Prophet Muhammad (SAW) said in a hadith:
“The word ‘Ar-Rahm’ (womb) derives its name from Ar-Rahman (i.e., one of the names of Allah) and Allah said: ‘I will keep good relation with the one who will keep good relation with you, (womb i.e. Kith and Kin) and sever the relation with him who will sever the relation with you, (womb, i.e. Kith and Kin)” [Bukhari].
Never has a religion emphasized the importance of maintaining the ties of kinship and building strong bonds with one’s relatives/family than the religion of Islam. We must clarify that the ties of kinship meant here is not simply narrowed down to your immediate family members and a few uncles/aunts whom you commonly speak to, but anybody that is part of your family tree is considered a kith and kin that we must keep in touch with. With the breakdown of the traditional ‘big’ family structures and mass migration of Muslims from villages to cities around the world, we’ve lost touch with our relatives and our kin and unfortunately, by default, we’ve cut our ties of kinship. Below are a few tips to rekindle that family tie.
#1.Know your relatives
This is an obvious first-step, but many may skip it because of the embarrassment associated with admitting they don’t know their relatives. Have a sit-down with your parents and ask them about their brothers/sisters/uncles/aunts. There’s so much wisdom, experience, lessons that can be learnt from our elders. Just sit with them, ask them some questions and press record. No need to make it formal, just sit and listen.
#2.Get their contact details
Whether it’s a phone number, an e-mail address, Facebook profile, MSN messenger, Skype or Twitter ID! Or any social media contact, Find out all your relatives’ contact details and update your address book accordingly. You’ll probably find it easier to get this information through your parents but you can also try with cousins, uncles and aunts.
#3.Try getting in touch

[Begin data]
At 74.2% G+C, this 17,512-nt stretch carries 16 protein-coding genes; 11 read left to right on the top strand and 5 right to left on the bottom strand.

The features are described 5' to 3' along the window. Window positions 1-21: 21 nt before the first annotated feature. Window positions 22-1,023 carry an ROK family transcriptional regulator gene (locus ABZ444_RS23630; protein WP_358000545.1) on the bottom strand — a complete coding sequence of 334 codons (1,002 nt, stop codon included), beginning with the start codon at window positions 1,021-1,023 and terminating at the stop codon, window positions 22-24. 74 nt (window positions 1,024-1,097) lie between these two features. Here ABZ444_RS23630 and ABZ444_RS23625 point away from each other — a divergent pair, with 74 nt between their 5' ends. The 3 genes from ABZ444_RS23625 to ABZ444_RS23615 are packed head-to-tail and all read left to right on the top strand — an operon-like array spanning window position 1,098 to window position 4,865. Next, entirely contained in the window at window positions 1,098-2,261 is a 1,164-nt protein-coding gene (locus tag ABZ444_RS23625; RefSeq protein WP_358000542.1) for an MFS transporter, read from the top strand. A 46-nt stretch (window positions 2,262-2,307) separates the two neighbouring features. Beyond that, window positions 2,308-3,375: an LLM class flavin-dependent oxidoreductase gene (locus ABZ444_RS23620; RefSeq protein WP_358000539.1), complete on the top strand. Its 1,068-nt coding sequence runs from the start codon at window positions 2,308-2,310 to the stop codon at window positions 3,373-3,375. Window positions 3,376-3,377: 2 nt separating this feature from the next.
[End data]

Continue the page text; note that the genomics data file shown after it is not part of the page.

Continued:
If your relatives are using any of the online social tools, get in touch with them online with a simple Salam. I’m sure they’ll be pleasantly surprised to hear from you. If a good old phone call is the only way to get in touch with them and if you don’t know them very well, rather than making a cold phone call, start breaking the ice by sending them regular text messages to their mobile phones ending with your name and perhaps a “son of so and so” or “daughter of so and so” so they can recognize you.
#4.Visit/Invite them for events
If your relatives are in the same city, you should invite each other to weekends, Eid or iftar. If parents aren’t keen because of issues between relatives, try to do it amongst the ‘youngsters’ or the ‘cousins’. Then at the iftar you can discuss various ways to resolve family feuds and stay in touch with the family.
#5.Set up internet/video chat
Next time you visit ‘back home’, the family village, or your grandparents house, take with you one of the latest affordable electronic gadget with a front facing video camera and Skype (they are relatively cheap and pretty robust). Find out how you can set up internet (ideally wireless) for your family there and teach them the simple steps of making Skype calls/video calls. Once they figure it out, forget long distance calls, Skype would be the next thing in the village!
#6.Spend Zakat on them
Scholars emphasize that we should prioritize our charities so it goes to those closest to us first then to the wider Muslim community. Unfortunately, these days a lot of Muslims have forgotten about spending charity/zakat on their poor relatives and family members. Perhaps it’s due to embarrassment or ‘fear’ that the relative may start ‘relying’ on us for their well-being. Whatever it is, we have no excuse. Especially when we have clear instructions from Allah (glorified and exalted be He) that our charities/Zakat should be for our relatives as well as the poor and needy in other parts of the world.
#7.Resolve pending Issues
Once things start ‘warming up’ between relatives and you can see an opportunity to resolve old issues, try to resolve them formally, ideally through a senior member. People will be happy to forget/forgive during Ramadan/Eid and hopefully restart their relationships once again on the basis of love and mercy.
I hope the above steps gives us all a practical road map to rebuilding our ties of kinship. Let us not let shaytan nor our busy lifestyles take away this virtue from us. There’s so much benefit from keeping ties of kinship, it’s enough that Allah has promised to keep good relations with those who keep good relations with their family members.